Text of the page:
A circular polariser (CPL) blocks polarised light (light travelling in a single plane) from coming into your lens and is often one of the first filters a photographer will add to their equipment bag. In this quick post we will go through how to use a polarising filter and give you detailed information on what they do and why you should be looking to add one to your bag.
When to use a polarising filter
The main use for a polarising filter and the one which most people will initially purchase their polarising filter for is landscape photography. They’re great for cutting out unwanted reflected light and haze in a subject, creating a really crisp image which is rich in colour and contrast. The colour can be added to the image in post processing but reducing haze and reflections after the fact is almost impossible.
This is great for shooting objects such as water, as when light reflects off a non-metallic surface it becomes partially polarised and by adding a polarising filter you can cut this out and eliminate your reflections. This effect is most visible off still water, when the sun is between 30-60 degrees above the horizon, but can also be great when used on moving water, such as waterfalls.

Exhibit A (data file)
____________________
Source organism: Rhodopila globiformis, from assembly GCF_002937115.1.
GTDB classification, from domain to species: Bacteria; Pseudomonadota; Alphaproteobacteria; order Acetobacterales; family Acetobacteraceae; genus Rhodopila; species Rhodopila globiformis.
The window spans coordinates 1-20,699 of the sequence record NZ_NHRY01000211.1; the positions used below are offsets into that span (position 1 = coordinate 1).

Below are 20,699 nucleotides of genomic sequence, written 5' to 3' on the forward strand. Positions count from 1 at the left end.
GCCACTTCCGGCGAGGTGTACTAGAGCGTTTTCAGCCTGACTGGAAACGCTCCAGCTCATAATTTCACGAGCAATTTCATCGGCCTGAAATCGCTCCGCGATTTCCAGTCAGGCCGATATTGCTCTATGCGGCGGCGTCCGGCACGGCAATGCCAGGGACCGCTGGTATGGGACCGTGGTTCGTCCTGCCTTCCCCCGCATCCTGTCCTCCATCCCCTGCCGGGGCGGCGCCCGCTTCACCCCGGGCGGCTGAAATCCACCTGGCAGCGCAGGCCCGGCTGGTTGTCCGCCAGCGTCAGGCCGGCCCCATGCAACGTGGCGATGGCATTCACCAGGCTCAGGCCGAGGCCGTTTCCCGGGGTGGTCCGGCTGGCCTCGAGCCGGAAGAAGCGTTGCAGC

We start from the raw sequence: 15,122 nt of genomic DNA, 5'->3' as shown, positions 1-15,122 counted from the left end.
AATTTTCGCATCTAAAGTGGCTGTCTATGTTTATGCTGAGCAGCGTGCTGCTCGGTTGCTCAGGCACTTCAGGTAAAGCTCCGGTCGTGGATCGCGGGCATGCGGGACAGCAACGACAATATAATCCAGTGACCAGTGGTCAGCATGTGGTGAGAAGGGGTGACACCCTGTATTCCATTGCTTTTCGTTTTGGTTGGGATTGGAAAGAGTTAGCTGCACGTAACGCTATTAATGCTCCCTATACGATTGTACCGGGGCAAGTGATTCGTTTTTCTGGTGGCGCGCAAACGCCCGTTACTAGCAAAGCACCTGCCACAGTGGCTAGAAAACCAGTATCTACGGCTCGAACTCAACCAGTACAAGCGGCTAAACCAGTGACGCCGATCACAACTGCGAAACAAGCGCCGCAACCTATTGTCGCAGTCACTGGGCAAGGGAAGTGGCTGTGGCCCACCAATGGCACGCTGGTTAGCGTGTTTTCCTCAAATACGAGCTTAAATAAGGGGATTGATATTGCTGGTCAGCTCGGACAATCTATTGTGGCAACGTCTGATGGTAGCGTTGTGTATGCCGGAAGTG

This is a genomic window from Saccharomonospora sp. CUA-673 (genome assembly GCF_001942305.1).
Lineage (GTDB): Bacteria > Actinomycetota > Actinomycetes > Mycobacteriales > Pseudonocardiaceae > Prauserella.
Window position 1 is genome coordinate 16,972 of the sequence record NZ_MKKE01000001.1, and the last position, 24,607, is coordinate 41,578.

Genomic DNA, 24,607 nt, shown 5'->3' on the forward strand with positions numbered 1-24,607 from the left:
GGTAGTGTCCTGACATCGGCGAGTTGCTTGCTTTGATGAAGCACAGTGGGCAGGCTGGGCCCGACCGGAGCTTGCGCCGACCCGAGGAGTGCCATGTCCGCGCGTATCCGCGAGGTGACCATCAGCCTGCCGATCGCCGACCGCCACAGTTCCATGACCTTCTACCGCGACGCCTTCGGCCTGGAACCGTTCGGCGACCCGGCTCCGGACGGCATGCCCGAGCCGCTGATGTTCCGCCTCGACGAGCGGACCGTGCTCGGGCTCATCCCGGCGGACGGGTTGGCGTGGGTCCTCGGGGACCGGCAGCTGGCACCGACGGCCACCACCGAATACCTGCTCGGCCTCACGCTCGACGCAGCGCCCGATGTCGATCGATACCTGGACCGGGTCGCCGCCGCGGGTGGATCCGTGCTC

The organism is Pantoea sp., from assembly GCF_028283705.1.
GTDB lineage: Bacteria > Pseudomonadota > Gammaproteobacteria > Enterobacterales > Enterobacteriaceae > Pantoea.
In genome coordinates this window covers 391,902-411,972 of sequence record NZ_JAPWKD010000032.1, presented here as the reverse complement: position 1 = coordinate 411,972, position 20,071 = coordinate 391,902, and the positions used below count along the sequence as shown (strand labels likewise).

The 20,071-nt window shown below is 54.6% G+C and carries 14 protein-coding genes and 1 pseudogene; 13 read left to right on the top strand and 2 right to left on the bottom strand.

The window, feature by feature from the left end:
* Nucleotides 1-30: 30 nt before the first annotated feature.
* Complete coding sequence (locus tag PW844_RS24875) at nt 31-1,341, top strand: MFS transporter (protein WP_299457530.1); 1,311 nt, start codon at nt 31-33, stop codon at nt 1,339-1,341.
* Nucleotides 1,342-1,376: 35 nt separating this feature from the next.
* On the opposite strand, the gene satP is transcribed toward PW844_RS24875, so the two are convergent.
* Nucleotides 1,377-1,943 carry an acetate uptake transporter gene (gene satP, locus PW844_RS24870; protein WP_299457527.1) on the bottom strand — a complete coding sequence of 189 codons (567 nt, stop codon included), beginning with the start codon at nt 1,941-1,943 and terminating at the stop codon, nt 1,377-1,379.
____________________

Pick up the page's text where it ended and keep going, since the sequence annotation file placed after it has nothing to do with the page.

Without polarising filter
With polarising filter
That’s not to say that a polarising filter should only be used for landscape photography, though. It’s a great tool to have in your bag for architecture and interior photography as well and can help eliminate unwanted glare on shiny surfaces and reduce the reflections in glass too.
They’re also great for product photography, such as bottles. Putting a polarising gel on your lights and using a polariser on your lens allows you to totally eradicate glare from the glass, a great time saving technique.